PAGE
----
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. Last Updated: 07/27/2016

Church Leaders Vow to Fight Religious Ban

Russian and Western church leaders on Wednesday urged President Boris Yeltsin to veto a law that would ban missionary activity by foreign religious groups, and they vowed to wage an international campaign to see that it does not take effect.

At an emotional press conference, leaders from seven Russian Protestant organizations charged that the law violated the Universal Declaration of Human Rights and said it was an attempt by the Russian Orthodox Church to gain a "monopoly" of ideology here.

"One does not need to be a prophet to see that very soon the government body which accredits foreign representatives of religious organizations will become a tool of those who want to establish a monopoly of one ideology in Russia", the leaders said in an open letter to Yeltsin.

The law, passed by parliament July 14 and now awaiting Yeltsin's signature, would require all foreign-based religious organizations to accredit themselves with the government, and would prohibit them from attempting to convert Russians or publish religious materials.

It would also require Russian media to provide equal air time, free of charge, to both foreign and Russian religious groups.

The resolution has put Yeltsin in a politically delicate position, with the powerful Russian Orthodox Church and conservative political groups on one side, pressuring for controls on highly visible Western evangelists, and world opinion on the other side, pointing to 70 years of religious repression.

An international letter-writing campaign has been launched to put pressure on him to veto the law, said Norie Roder, coordinator of the Christian Resource Center, an information clearinghouse established here by the U. S. -based organization World Vision. The group's mailing list here includes more than 100 religious organizations in Russia, as well as congregations in the United States.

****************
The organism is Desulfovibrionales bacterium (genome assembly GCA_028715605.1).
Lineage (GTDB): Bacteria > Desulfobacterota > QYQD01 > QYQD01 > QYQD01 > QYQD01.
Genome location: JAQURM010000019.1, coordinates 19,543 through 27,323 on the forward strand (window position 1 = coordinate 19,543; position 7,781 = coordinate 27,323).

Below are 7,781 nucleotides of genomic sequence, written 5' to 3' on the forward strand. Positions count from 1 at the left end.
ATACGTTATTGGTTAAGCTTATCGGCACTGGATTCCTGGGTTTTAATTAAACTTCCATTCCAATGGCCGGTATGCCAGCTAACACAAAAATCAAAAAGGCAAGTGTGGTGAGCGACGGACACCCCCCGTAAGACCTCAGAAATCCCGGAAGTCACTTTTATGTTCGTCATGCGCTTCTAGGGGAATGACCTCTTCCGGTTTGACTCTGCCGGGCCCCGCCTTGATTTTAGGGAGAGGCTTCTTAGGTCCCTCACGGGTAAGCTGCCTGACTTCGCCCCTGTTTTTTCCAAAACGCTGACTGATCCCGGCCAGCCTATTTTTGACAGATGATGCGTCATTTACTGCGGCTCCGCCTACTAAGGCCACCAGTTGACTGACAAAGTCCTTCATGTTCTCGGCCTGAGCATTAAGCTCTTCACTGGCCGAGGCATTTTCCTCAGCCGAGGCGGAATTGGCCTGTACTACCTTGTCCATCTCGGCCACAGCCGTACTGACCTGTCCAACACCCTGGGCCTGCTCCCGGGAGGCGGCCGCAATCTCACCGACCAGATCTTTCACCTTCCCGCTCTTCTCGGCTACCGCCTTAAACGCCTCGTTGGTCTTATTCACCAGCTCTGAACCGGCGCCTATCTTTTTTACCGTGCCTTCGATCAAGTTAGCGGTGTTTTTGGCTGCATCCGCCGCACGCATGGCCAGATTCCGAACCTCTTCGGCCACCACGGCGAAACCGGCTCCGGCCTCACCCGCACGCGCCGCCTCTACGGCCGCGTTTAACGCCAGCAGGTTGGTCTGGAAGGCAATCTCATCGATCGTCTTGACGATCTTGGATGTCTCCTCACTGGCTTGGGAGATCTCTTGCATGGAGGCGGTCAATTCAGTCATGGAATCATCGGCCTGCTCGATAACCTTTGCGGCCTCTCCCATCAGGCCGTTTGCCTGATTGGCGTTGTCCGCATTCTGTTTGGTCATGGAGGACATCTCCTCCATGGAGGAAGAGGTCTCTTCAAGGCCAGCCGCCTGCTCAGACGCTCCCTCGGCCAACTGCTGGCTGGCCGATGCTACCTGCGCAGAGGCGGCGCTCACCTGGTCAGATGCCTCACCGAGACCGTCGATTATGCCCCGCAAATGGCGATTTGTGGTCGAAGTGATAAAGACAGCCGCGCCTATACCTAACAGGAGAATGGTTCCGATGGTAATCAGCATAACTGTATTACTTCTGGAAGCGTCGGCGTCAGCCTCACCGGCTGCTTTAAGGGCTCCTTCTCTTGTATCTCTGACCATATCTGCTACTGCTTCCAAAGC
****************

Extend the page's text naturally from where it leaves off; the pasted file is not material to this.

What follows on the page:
Several U. S. congressmen have already urged Yeltsin to veto the measure, said the primary author of the law, Orthodox minister Father Vyacheslav Polosin, who also attended the press conference.

U. S. Senate Republican leader Bob Dole and two other senior Republican senators, Jesse Helms and Richard Lugar, as well as Democratic Senator Paul Simon sent a letter last Friday which praised Yeltsin for past advances in religious freedom and gently reminded him that religious groups also bring substantial humanitarian aid. Senator Lugar's office is lobbying fellow congressmen and women to add their voices to the protest.

Polosin criticized the letter.

"It looks like a beggar is asking for a piece of bread and you say 'I will give you this bread only if you follow these beliefs'", Polosin said. "So this is the morality of these American congressmen".

Parliament opposition leader and Orthodox minister Gleb Yakunin predicted that world pressure would force Yeltsin to veto the document, but he said that when the Supreme Soviet returned in September from its recess, Yeltsin's veto would probably be overridden.

"I am afraid this law will be easily adopted, because communists are against Western influences, and the parliament is dominated by old communists", he said. "The president is in a very hard situation because it is very difficult for him not to listen to the patriarchy".

Yeltsin, currently on vacation, has not publicly commented on the regulations. But his spokesman said last Thursday that he was likely to sign it.

"In general, the president agreed that it was necessary to regulate the activity of churches", Anatoly Krasikov said.

The Russian Orthodox Church is rebuilding following the collapse of communism, but with the opening of religious freedom has come competition for new faithful. Large Western religious groups with hard currency can afford broadcast time and sophisticated printed material beyond the means of the Orthodox Church, Polosin said.

American television evangelist Mark Finley addressed Polosin at the conference, warning that the logical extension of the law would be banning of foreign books and jamming of the airwaves, as the Soviet Union did before its collapse.

"The gospel of Christ directs us to restore morality after 70 years of atheism", he said. "If a city is on fire you need more than one bucket of water to throw on that moral fire. We as foreign evangelists see ourselves as throwing buckets of water on moral fires".